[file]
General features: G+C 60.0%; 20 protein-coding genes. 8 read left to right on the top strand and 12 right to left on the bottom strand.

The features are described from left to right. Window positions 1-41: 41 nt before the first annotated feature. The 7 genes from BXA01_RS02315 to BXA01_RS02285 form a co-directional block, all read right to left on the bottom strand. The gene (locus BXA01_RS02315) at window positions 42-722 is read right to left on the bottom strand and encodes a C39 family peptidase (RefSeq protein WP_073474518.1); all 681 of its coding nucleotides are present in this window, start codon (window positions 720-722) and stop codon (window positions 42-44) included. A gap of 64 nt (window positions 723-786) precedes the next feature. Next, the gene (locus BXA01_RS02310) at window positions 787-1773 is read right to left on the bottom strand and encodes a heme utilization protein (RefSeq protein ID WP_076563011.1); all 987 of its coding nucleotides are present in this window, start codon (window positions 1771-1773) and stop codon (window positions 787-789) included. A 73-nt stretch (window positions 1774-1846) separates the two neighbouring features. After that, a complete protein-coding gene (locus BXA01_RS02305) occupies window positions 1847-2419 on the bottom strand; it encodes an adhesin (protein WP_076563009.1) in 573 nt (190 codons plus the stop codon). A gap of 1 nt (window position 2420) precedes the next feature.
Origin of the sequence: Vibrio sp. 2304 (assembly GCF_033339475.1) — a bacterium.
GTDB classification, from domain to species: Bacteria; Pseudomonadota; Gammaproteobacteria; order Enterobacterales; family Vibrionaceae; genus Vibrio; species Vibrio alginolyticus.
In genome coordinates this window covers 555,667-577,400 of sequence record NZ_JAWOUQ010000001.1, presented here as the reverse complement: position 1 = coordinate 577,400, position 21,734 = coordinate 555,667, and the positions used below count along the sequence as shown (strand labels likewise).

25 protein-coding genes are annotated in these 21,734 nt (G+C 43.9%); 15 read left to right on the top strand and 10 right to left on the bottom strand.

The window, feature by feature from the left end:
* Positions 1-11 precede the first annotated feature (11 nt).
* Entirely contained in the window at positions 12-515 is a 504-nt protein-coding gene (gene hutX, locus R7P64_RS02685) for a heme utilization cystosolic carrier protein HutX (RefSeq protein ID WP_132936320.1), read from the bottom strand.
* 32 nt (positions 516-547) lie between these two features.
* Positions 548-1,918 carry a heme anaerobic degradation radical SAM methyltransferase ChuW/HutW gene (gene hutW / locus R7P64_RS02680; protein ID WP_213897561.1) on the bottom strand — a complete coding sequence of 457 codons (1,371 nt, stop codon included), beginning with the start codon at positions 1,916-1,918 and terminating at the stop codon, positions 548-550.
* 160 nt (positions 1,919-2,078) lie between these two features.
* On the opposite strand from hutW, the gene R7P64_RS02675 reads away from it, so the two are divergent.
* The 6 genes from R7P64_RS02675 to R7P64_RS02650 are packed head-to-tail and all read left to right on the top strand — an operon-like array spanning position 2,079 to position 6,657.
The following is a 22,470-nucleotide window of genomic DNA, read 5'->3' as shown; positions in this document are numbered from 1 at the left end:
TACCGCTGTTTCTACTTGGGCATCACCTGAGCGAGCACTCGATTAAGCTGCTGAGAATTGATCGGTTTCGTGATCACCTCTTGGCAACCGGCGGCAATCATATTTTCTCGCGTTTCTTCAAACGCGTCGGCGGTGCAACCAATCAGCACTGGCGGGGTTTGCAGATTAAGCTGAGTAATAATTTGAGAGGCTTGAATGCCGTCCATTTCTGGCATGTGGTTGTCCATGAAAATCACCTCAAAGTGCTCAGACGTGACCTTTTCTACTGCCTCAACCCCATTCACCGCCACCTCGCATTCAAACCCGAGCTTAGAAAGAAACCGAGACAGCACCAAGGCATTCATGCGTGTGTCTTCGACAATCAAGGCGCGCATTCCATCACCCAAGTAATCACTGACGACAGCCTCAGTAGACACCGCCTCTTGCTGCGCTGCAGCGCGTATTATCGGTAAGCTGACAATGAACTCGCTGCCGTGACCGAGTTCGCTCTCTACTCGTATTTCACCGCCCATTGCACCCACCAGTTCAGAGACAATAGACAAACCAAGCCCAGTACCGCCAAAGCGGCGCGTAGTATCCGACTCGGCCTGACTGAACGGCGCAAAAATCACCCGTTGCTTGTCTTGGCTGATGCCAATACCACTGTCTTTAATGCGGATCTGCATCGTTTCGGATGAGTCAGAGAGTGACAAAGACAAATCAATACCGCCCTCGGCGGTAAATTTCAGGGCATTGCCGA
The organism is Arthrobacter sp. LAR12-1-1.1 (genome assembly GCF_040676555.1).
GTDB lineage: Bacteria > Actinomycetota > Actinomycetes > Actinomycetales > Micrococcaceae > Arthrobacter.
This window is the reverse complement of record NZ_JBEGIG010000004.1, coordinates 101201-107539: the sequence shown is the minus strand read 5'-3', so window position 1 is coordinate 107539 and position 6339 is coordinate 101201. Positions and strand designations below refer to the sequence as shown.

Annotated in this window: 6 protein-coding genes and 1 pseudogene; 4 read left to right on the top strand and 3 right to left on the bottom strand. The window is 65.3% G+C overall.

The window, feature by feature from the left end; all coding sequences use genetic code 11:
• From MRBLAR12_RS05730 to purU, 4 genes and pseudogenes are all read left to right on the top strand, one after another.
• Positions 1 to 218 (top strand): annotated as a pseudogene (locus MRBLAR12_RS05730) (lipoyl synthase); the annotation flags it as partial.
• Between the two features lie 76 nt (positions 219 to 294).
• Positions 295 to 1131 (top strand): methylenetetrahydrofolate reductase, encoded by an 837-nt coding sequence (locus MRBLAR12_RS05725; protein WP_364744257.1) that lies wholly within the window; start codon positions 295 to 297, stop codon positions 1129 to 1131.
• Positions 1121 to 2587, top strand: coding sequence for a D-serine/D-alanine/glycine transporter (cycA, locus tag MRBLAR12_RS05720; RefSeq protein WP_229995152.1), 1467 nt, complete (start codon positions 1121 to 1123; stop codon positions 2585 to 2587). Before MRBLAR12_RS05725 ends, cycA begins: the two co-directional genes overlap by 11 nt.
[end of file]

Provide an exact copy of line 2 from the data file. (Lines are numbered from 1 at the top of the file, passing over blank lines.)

The features are described from left to right. Window positions 1-41: 41 nt before the first annotated feature. The 7 genes from BXA01_RS02315 to BXA01_RS02285 form a co-directional block, all read right to left on the bottom strand. The gene (locus BXA01_RS02315) at window positions 42-722 is read right to left on the bottom strand and encodes a C39 family peptidase (RefSeq protein WP_073474518.1); all 681 of its coding nucleotides are present in this window, start codon (window positions 720-722) and stop codon (window positions 42-44) included. A gap of 64 nt (window positions 723-786) precedes the next feature. Next, the gene (locus BXA01_RS02310) at window positions 787-1773 is read right to left on the bottom strand and encodes a heme utilization protein (RefSeq protein ID WP_076563011.1); all 987 of its coding nucleotides are present in this window, start codon (window positions 1771-1773) and stop codon (window positions 787-789) included. A 73-nt stretch (window positions 1774-1846) separates the two neighbouring features. After that, a complete protein-coding gene (locus BXA01_RS02305) occupies window positions 1847-2419 on the bottom strand; it encodes an adhesin (protein WP_076563009.1) in 573 nt (190 codons plus the stop codon). A gap of 1 nt (window position 2420) precedes the next feature.